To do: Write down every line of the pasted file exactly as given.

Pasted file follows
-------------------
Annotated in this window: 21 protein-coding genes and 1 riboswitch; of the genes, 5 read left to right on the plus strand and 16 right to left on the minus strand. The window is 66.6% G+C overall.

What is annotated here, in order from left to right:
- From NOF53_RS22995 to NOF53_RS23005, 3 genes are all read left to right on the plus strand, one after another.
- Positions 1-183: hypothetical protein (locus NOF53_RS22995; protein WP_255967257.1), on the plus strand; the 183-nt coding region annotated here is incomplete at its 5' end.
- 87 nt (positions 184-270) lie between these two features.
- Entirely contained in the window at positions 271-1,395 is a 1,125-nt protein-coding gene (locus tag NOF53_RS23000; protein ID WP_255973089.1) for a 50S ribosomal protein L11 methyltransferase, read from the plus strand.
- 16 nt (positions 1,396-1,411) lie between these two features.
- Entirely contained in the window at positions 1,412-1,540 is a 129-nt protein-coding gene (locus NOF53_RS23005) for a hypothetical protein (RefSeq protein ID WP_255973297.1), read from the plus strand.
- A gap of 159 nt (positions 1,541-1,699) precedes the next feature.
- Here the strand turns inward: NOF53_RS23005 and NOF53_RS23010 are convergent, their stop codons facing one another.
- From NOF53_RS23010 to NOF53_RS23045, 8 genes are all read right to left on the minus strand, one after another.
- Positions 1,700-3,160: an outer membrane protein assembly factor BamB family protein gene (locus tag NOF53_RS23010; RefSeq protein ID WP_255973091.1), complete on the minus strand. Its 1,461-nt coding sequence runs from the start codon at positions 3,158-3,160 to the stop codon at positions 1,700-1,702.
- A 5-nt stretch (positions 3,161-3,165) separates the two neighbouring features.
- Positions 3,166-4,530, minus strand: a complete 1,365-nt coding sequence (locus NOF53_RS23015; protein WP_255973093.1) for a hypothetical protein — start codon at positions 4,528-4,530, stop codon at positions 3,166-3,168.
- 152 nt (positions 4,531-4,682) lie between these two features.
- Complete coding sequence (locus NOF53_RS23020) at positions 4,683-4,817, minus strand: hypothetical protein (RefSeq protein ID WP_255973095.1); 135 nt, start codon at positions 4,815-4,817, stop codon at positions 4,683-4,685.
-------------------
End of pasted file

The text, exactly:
Annotated in this window: 21 protein-coding genes and 1 riboswitch; of the genes, 5 read left to right on the plus strand and 16 right to left on the minus strand. The window is 66.6% G+C overall.

What is annotated here, in order from left to right:
- From NOF53_RS22995 to NOF53_RS23005, 3 genes are all read left to right on the plus strand, one after another.
- Positions 1-183: hypothetical protein (locus NOF53_RS22995; protein WP_255967257.1), on the plus strand; the 183-nt coding region annotated here is incomplete at its 5' end.
- 87 nt (positions 184-270) lie between these two features.
- Entirely contained in the window at positions 271-1,395 is a 1,125-nt protein-coding gene (locus tag NOF53_RS23000; protein ID WP_255973089.1) for a 50S ribosomal protein L11 methyltransferase, read from the plus strand.
- 16 nt (positions 1,396-1,411) lie between these two features.
- Entirely contained in the window at positions 1,412-1,540 is a 129-nt protein-coding gene (locus NOF53_RS23005) for a hypothetical protein (RefSeq protein ID WP_255973297.1), read from the plus strand.
- A gap of 159 nt (positions 1,541-1,699) precedes the next feature.
- Here the strand turns inward: NOF53_RS23005 and NOF53_RS23010 are convergent, their stop codons facing one another.
- From NOF53_RS23010 to NOF53_RS23045, 8 genes are all read right to left on the minus strand, one after another.
- Positions 1,700-3,160: an outer membrane protein assembly factor BamB family protein gene (locus tag NOF53_RS23010; RefSeq protein ID WP_255973091.1), complete on the minus strand. Its 1,461-nt coding sequence runs from the start codon at positions 3,158-3,160 to the stop codon at positions 1,700-1,702.
- A 5-nt stretch (positions 3,161-3,165) separates the two neighbouring features.
- Positions 3,166-4,530, minus strand: a complete 1,365-nt coding sequence (locus NOF53_RS23015; protein WP_255973093.1) for a hypothetical protein — start codon at positions 4,528-4,530, stop codon at positions 3,166-3,168.
- 152 nt (positions 4,531-4,682) lie between these two features.
- Complete coding sequence (locus NOF53_RS23020) at positions 4,683-4,817, minus strand: hypothetical protein (RefSeq protein ID WP_255973095.1); 135 nt, start codon at positions 4,815-4,817, stop codon at positions 4,683-4,685.